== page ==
Thomas Aquinas has always been viewed as a highly important figure in Western Civilization, and the chief philosopher of Roman Catholicism. In recent decades there has been a renewed interest in Aquinas’ thought, as scholars have been exploring the relevance of his thought to contemporary philosophical problems. This book will be of interest not only to historians of medieval philosophy, but to philosophers who work on problems associated with the nature of material objects. Because human beings are typically understood to be a kind of material object, the book will also be of interest to philosophers working on topics in metaphysics. Although the work contains the kinds of details that are necessary for a work of historical scholarship, it is written in a manner that makes it approachable for undergraduate students in philosophy. It is a welcome addition to any scholar’s library.

Christopher Brown’s book, Aquinas and the Ship of Theseus, makes precisely the right kind of contribution to the literature. It is a timely and careful work, and it merits close attention—hence this extended critical study...It is interesting, well argued, and original, deserving a wide readership.

—Karin Boklund-Lagopoulou, professor of English literature, Aristotle University of Thessaloniki

Christopher Brown's study, Aquinas and the Ship of Theseus, is a straightforward philosophical discussion on the ontology of compound material objects... done in a highly accessible style that makes the presentation of complex issues easy to follow

—Patrick Toner, assistant professor of philosophy, Wake Forest University

Christopher Brown is an associate professor philosophy at the University of Tennessee.

Thomas Aquinas & John Dun Scotus: Natural Theology in the High Middle Ages

  • Author: Alex Hall
  • Series: Continuum Studies in Philosophy
  • Publisher: Continuum
  • Publication Date: 2009
  • Pages: 192

Sample Pages: 1 | 2 | 3 | 4 | 5 | 6 | 7

Thomas Aquinas and John Duns Scotus are arguably the most celebrated representatives of scholasticism’s golden age. They are known primarily for their work in natural theology, which seeks to demonstrate tenets of faith without recourse to premises rooted in dogma or special revelation. Scholars of this golden age drew on a wealth of tradition, dating back to Plato and Aristotle. Taking in the Arabic and Jewish interpretations of these thinkers, they produced a wide variety of answers to the question: how much can we learn of God? Some responded by denying us any positive knowledge of God. Others believed that we have such knowledge, yet questioned whether acquiring it required divine revelation. Scotus and Aquinas belong to the more empirically minded thinkers in this latter group, arguing against a necessary role for revelation.

Many scholars believe that Aquinas and Scotus exhaust the spectrum of answers available to this circle, with Aquinas maintaining that our knowledge is quite confused, and Scotus that it is completely accurate. In this study, Alexander Hall argues that the truth about Aquinas and Scotus lies somewhere in the middle. Hall’s book recommends itself to the general reader who is looking for an overview of this period in Western philosophy, as well as to the specialist. No other study on the market addresses this long-standing matter of interpretation in any detail.

In teasing out the hermeneutical and speculative differences between Aquinas and Scotus, Hall sharpens our view of the similarities between them. He also persuasively advances a more nuanced understanding of the questions driving natural theology at the height of the Middle Ages.

Philosophy in Review

Alex Hall is assistant professor philosophy at Clayton State University. His most recent publication is Aquinas, Scientia, and a Medieval Misconstruction of Aristotle’s Posterior Analytics

Acts amid Precepts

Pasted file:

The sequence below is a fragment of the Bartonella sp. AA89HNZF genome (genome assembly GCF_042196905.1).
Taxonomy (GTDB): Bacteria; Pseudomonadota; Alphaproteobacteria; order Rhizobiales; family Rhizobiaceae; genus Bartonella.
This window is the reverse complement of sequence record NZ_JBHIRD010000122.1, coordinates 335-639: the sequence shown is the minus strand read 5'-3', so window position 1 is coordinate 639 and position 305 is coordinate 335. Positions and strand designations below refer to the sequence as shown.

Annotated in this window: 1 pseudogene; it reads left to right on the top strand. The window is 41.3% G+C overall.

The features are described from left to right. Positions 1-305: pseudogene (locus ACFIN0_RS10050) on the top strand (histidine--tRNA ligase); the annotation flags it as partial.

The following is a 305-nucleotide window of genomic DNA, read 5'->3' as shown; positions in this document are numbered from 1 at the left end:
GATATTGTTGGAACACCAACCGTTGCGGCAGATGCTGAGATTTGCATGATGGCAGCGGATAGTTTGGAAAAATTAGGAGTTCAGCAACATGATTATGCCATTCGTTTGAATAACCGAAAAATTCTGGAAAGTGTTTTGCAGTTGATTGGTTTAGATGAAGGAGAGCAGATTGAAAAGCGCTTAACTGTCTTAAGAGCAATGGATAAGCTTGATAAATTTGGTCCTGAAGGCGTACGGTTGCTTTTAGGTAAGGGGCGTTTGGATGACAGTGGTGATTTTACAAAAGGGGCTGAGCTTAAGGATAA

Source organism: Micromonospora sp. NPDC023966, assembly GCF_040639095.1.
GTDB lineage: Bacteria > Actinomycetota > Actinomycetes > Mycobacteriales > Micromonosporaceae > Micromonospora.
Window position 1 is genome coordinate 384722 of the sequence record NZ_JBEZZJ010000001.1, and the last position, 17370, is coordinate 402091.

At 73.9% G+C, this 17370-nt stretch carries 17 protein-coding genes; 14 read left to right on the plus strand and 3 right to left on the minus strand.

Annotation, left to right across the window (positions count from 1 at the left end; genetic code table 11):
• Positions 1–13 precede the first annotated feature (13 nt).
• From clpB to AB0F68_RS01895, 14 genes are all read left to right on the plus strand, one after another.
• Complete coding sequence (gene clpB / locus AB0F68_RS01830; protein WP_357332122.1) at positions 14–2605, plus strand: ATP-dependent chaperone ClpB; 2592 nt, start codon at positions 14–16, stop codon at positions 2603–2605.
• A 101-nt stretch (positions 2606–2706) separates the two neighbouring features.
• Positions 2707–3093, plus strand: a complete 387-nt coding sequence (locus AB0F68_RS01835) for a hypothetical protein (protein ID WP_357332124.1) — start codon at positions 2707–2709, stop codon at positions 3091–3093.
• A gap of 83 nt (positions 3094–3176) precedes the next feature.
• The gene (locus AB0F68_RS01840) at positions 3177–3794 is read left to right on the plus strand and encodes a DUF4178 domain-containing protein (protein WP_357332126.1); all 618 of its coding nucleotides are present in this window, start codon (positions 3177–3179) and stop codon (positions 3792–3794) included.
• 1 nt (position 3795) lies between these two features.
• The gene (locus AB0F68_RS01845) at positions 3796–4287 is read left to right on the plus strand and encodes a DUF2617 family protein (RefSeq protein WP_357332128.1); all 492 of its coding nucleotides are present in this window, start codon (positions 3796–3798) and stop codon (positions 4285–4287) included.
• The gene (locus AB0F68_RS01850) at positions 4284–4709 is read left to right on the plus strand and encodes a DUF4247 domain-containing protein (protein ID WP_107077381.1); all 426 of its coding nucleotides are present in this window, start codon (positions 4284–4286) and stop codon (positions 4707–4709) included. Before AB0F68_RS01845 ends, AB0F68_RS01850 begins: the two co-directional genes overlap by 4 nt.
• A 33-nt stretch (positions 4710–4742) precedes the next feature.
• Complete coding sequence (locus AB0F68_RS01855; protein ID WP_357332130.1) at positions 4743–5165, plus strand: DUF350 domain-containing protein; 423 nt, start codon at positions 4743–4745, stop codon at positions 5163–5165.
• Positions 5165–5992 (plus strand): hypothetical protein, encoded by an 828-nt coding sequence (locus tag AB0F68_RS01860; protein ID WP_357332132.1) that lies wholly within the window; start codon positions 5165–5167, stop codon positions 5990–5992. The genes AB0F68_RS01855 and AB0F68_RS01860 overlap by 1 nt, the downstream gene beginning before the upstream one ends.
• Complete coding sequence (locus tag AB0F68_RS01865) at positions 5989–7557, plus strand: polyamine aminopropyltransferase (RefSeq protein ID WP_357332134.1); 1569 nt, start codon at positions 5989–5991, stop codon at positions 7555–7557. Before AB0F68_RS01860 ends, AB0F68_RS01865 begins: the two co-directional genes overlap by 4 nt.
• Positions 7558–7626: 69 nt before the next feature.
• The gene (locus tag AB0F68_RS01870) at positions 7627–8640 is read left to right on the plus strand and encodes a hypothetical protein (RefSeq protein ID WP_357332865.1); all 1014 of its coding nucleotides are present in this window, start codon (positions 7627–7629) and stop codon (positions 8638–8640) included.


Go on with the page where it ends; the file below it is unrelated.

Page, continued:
• Author: Kevin L. Flannery
  • Publisher: T&T Clark
  • Publication Date: 2001
  • Pages: 465

Sample Pages: 1 | 2 | 3 | 4 | 5 | 6 | 7

Although most theories of natural law recognize moral absolutes, there is not much agreement, even among natural law theorists, about how to identify them. Flannery argues that in order to understand and determine the morality (or immorality) of a human action, it must be considered in relation to the organized system of human practices within which it is performed.

In order to depict this structure and to explain how it affects the analysis of action, the author investigates a number of issues that have attracted the attention of Thomistic and Aristotelian scholarship. He examines the nature of practical reason, its relationship with theoretical reason, the derivation of lower from higher ethical principles, the incommensurability of human goods, the relationship between will and intellect, and the principle of double effect.

Kevin L. Flannery is professor of philosophy at the Pontifical Gregorian University in Rome. He has authored many works on ethics and the history of logic.

Action and Conduct: Thomas Aquinas and the Theory of Action

  • Author: Stephen Brock
  • Publisher: T&T Clark
  • Publication Date: 2000
  • Pages: 278

Through the works of Thomas Aquinas, Stephen Brock examines the relationship between conduct and physical action, or between the will and the real events which it effects in the world. Few thinkers have devoted more attention to this topic than Aquinas, who has influenced mainstream modern analytic philosophy through, among others, G. E. M. Anscombe, Anthony Kenny, Roderick Chisolm, and the late Alan Donagan. Demonstrating an exhaustive knowledge of Aquinas and contemporary theories of action, professor Brock provides a new interpretation of Aquinas’ thought on human action, and exposes the incoherence of theories which place an exclusive emphasis on the morality of subjective intention

Others may find reasons to dissent from Brock’s conclusions, but few will come to doubt the importance of his achievement. His treatment of Aquinas’ account of action exhibits a rare combinations of rigor and learning. It is, no doubt, the best we have.

The Thomist

Both Thomistic scholars and analytic philosophers interested in theories of human action and accountability will find this book a welcome addition to their libraries.

American Catholic Philosophical Quarterly

Stephen Brock is professor of medieval philosophy at the Pontifical University of the Holy Cross.

Product Details

  • Title: Bloomsbury Studies on Thomas Aquinas
  • Publishers: Bloomsbury, T&T Clark, Burns & Oates, Continuum
  • Volumes: 13
  • Pages: 3,437